As one of the steps to ease the financial crisis facing the world, the government plans to send home thousands of non-teaching personnel from all public universities. During the meeting attended by the Treasury and the Parliamentary Committee on Education, the Chairman of the Vice Chancellors of Public Universities, Prof. Geoffrey Muluvi, said that universities were struggling to remain operational and handle debts owing to employees and other government bodies. KRA, pension fund fees, benefit costs, Sacco contributions, NHIF, and NSSF have accrued unremitting contractual payments from universities. By September 2020, the overall sum held by KRA is around Sh37.3 billion, half of which is to KRA, Prof Muluvi said. The Treasury made a request to the universities to sell their idling properties, including funds for land and buildings. The funds should help them pay the salaries of their creditors and employees. Most of the debts of the university are owed to the Kenya Revenue Authority (KRA) and have accumulated to a whopping Ksh 37.3 billion.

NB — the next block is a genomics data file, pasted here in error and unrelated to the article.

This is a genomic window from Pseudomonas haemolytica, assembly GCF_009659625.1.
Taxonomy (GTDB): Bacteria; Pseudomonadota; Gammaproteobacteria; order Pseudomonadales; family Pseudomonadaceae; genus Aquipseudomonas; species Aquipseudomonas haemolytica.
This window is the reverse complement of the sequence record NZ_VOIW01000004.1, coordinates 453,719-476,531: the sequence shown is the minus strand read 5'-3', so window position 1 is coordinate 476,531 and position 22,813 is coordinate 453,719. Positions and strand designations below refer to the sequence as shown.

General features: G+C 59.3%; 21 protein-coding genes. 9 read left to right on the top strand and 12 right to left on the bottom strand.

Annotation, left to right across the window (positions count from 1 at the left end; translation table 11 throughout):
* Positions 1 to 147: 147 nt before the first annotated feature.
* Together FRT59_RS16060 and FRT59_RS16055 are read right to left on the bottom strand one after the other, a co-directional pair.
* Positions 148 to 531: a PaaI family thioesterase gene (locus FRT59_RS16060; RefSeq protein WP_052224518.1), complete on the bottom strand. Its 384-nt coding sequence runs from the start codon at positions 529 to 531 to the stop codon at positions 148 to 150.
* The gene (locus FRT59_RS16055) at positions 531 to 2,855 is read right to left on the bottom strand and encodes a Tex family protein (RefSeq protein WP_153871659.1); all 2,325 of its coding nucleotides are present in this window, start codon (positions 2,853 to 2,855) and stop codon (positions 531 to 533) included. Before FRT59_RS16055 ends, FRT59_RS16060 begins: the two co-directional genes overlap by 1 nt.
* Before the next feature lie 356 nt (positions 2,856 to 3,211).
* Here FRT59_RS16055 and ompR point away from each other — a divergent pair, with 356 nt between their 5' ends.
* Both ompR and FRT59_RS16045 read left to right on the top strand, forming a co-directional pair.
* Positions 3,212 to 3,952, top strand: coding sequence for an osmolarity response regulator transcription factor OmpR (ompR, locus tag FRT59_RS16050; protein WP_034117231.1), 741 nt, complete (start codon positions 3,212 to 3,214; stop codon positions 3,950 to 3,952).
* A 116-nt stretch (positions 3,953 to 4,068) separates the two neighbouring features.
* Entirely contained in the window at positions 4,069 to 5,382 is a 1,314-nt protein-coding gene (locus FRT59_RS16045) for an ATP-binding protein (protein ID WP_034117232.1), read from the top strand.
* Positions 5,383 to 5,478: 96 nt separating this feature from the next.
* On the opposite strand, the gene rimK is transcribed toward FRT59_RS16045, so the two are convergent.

The Principal Secretary of the National Treasury, Julius Muia, advised universities to consider shutting some of their constituent colleges that have increased their total financial expenses. The PS also reported that the gap in most universities was too large between teaching and non-teaching staff. Simon Nabukwesi, Education PS, acknowledged that the enforcement of the Collective Bargain Agreements (CBA) has consistently impacted the university budget over the years. One of the university workers who talked privately to a reported said that once the government imposes the lay-off plans, many households will be affected and some of them have worked for more than 20 years with their employers.
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